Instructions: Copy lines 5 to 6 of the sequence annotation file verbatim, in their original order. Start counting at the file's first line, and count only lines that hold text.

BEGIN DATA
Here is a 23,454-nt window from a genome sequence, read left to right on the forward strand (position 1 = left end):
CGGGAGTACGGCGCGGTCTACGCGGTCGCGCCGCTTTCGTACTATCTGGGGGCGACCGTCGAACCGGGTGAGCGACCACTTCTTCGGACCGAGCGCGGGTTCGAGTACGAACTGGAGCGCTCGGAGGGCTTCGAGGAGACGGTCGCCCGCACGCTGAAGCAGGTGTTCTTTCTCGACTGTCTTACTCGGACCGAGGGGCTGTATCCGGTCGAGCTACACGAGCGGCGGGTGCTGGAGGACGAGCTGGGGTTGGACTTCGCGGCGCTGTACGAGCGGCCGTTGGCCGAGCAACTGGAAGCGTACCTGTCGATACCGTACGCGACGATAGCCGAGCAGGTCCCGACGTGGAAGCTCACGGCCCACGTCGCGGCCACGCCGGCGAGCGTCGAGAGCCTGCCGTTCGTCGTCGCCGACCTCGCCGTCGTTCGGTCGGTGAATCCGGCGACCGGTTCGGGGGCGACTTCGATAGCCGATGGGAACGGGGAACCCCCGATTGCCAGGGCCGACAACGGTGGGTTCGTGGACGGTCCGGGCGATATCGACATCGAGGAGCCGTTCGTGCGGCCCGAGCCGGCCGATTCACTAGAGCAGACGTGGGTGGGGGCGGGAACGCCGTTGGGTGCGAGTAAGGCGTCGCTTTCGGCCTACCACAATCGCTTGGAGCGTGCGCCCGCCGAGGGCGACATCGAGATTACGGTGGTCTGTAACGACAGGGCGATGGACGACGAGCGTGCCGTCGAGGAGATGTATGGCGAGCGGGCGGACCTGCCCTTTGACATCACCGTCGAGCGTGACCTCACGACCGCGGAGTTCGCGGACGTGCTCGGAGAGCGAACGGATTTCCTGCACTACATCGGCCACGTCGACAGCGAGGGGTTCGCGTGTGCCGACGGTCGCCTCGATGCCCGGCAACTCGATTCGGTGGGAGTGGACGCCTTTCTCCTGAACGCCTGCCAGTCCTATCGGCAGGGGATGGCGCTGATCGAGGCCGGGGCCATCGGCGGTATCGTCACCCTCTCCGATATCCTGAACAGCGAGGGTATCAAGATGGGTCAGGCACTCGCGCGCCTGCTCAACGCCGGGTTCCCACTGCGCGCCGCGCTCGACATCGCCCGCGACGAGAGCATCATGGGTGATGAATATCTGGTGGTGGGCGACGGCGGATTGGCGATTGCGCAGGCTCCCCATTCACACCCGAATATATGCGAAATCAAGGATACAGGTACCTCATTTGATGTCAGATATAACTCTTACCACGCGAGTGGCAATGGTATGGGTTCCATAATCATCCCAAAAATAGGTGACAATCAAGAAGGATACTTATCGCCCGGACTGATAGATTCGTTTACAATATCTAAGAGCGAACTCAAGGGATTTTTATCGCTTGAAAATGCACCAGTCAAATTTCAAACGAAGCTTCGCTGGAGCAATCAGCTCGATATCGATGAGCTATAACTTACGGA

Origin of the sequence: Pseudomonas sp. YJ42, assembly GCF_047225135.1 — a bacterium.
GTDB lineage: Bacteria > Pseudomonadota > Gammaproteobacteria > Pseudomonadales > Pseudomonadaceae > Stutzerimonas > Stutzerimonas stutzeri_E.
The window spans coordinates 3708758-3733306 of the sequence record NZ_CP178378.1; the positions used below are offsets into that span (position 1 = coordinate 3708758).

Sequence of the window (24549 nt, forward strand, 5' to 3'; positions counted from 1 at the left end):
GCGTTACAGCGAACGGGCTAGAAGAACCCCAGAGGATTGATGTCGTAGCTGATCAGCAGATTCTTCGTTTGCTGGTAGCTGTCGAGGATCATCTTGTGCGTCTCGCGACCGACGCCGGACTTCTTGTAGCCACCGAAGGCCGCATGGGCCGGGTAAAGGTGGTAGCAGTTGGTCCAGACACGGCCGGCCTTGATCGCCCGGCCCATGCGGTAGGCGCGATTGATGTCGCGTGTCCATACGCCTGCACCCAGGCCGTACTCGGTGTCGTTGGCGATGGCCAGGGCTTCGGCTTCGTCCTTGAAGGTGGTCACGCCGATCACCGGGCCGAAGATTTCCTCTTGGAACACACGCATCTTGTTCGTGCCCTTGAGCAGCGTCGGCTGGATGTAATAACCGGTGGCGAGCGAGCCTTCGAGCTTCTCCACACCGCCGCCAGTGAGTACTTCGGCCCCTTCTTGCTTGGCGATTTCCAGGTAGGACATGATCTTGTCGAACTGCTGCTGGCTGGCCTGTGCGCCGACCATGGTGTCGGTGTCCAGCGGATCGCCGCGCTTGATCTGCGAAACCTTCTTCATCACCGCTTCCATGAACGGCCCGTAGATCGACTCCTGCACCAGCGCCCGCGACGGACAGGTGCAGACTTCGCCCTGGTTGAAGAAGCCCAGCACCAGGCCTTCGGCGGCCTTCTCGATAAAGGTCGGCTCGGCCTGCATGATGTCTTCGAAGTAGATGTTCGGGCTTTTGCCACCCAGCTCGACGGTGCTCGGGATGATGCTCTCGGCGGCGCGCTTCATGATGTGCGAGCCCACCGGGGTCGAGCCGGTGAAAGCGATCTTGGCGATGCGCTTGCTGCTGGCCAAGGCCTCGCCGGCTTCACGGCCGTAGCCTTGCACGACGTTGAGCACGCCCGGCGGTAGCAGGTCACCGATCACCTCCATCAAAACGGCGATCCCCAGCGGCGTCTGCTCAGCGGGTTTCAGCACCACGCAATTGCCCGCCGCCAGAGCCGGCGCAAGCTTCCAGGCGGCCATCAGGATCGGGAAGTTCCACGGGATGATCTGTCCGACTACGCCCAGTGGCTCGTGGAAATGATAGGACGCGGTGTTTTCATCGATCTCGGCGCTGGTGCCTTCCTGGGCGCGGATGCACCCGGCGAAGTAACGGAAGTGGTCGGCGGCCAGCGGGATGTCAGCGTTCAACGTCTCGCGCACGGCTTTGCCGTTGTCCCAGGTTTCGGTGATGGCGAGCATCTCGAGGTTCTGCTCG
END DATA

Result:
The window spans coordinates 3708758-3733306 of the sequence record NZ_CP178378.1; the positions used below are offsets into that span (position 1 = coordinate 3708758).

Sequence of the window (24549 nt, forward strand, 5' to 3'; positions counted from 1 at the left end):